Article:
Wednesday, January 29, 2014

Adam Fieled

Chop with a Machete: Nineteenth Century Provincialism?

          It is only 2014, and already a body of work has coalesced and established itself
publicly in the higher arts in America which threatens the hegemony of the twentieth
century’s accepted, dominant strains of aesthetic theory and practice. What this body of
work largely establishes is an imperative to dismantle, disorient, and, ultimately, destroy
twentieth century aesthetic ideologies, from the inside out, and towards several foundational
recognitions—that thematics, largely lost in twentieth century avant-garde formalism, must
be reinstated as a constituent element in the higher arts, to set a well-rounded standard for
twenty-first century higher art; that, for the creation of higher art and for its dissemination to
be as rich and potentially durable as possible, the entire history of high art must be embraced
rather than discarded; and that a meaningful demarcation between high and popular art,
blurred into obscurity in century XX, needs also to be reinstated in order to acknowledge,
appreciate, and reward the seriousness, thoughtfulness, and depth-consonance (formal and
thematic) of manifestly superior (even in culturally relative contexts) aesthetic efforts.
          The quandary with the fulsome insertion of these foundational recognitions into
recognized, standardized aesthetic discourses is that the century XX old guard will consider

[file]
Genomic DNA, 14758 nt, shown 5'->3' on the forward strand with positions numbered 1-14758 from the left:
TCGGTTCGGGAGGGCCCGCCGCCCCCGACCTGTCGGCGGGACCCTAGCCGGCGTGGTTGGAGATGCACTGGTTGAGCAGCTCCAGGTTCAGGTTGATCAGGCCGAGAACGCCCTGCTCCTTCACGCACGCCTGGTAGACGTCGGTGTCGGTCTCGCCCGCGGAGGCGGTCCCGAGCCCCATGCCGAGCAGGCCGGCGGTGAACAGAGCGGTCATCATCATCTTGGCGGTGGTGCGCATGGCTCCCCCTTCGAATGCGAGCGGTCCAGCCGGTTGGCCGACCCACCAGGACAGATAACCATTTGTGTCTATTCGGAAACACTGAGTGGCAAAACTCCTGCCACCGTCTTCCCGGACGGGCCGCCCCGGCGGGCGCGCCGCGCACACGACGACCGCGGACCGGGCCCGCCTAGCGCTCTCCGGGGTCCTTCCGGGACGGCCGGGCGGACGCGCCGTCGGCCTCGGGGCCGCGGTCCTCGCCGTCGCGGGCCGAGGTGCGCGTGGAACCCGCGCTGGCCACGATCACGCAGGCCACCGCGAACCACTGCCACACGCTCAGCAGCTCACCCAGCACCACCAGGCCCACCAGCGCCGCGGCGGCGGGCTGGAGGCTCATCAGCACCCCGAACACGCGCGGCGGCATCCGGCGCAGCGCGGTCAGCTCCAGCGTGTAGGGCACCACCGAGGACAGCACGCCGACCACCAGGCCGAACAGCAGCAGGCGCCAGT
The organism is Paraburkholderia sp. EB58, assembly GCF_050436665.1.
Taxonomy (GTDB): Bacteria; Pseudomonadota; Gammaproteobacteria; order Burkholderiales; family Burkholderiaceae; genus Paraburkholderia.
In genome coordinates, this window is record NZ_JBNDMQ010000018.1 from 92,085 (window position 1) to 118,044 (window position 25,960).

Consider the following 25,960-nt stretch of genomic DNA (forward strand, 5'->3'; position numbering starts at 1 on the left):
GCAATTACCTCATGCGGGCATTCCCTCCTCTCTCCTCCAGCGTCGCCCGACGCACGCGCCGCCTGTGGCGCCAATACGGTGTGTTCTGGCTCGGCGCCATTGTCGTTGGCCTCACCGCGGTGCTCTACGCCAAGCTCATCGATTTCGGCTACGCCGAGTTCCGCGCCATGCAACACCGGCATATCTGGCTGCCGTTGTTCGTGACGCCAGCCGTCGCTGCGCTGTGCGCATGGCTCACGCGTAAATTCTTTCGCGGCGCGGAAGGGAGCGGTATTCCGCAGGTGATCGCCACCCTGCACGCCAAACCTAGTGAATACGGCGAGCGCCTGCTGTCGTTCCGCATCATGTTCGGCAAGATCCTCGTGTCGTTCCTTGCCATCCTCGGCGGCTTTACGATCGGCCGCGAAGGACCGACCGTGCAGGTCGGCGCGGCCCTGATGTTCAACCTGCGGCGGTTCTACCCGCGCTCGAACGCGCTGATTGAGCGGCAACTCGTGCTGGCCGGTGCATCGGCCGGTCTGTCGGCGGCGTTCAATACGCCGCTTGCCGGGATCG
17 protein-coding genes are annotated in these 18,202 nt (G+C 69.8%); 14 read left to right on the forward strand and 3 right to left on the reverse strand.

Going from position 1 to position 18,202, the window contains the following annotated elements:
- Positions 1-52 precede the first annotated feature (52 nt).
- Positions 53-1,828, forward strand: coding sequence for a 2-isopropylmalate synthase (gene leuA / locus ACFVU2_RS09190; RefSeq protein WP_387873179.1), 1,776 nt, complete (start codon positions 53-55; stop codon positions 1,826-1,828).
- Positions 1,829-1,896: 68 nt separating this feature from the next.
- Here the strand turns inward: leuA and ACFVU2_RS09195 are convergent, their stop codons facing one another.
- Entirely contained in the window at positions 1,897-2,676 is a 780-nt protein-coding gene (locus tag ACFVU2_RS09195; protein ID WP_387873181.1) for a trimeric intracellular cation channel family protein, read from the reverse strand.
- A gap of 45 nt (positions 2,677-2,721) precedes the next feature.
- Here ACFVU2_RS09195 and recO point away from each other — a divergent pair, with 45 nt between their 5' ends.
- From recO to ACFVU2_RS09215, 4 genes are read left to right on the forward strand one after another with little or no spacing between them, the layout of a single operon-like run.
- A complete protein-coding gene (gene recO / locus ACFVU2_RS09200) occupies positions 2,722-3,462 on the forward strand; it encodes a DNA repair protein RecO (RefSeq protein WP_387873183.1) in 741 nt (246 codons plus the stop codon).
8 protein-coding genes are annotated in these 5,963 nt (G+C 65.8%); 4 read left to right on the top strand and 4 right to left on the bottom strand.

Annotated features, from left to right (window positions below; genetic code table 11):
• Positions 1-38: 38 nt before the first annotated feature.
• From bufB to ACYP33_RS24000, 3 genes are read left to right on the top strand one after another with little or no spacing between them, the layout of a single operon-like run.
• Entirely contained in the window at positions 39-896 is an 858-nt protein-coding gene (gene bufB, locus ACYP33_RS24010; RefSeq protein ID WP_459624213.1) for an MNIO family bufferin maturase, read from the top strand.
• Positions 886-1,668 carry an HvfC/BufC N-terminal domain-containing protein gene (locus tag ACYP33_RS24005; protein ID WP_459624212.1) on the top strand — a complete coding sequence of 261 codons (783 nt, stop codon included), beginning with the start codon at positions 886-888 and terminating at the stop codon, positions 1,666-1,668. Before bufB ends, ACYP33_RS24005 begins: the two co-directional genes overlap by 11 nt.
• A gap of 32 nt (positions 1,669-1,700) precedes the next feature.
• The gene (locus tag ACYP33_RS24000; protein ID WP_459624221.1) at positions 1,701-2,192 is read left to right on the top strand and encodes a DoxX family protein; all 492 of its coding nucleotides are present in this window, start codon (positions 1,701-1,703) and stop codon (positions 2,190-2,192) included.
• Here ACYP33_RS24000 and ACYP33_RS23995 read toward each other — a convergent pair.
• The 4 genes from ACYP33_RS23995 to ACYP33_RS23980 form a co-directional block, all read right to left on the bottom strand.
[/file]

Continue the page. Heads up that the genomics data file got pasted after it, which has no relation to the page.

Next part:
them “provincial”—that they are a retreat from the theoretical advances of the twentieth
century into the parochial, patriarchal, culturally homogenous nineteenth century, and that
the intellectually sophisticated cultural relativism which would be lost would constitute
a profound, emasculating step backwards from world-consonance, queer-consonance,
advanced gender-consonance, and genuine, responsible socio-political awareness. The
problem I have, as a practicing artist and theorist, with the twentieth century’s advanced
aesthetic theoretical apparatuses and those who espouse them is relatively simple—for all
that key texts bravely consolidate a sense of responsibility around issues of gender, race,
sexual orientation, and all facets of cultural relativism, the works of literary and visual
higher art produced in the twentieth century are so drastically inferior, both formally and
thematically (and in avant-garde twentieth century literature, narrow, hermetically sealed,
anti-humanistic formalism ruled the roost quite unequivocally), to what was produced in the
nineteenth century, that what has been produced of serious merit in the twenty-first century
smoothly and organically “skips” twentieth century literature (and visual art), and erects itself
from nineteenth century models.
          Looking at the nineteenth century and the twentieth, in theoretical and practical
chiasmus, each century manifested its own brand (or manner or form) of provincialism—
and I am arguing here that, despite its outward protestations of courage and a responsible,
culturally egalitarian humanism, the twentieth century’s form and manner of aesthetic
provincialism, which eschewed the rigorous and well-rounded in practice for the facile,
and did away, in many sectors, with any serious approach to coherence, cohesiveness, and
applied thematic focus altogether, letting tiny, slight formal gestures unsuccessfully pick up
the gestalt slack, is far more steep than the nineteenth’s manner of culturally homogenous
artistic production, and makes the twentieth century both potentially a featherweight one, a
laughingstock, and one easy to “dispose of” in the new century’s ambience.
          As the twenty-first century develops, many suspect that a nasty conspiracy looms
behind the vapid, vacuous fraudulence of twentieth century art, aesthetics, and other
branches of the humanities. The conspiracy has to do with narcotics, and the widespread,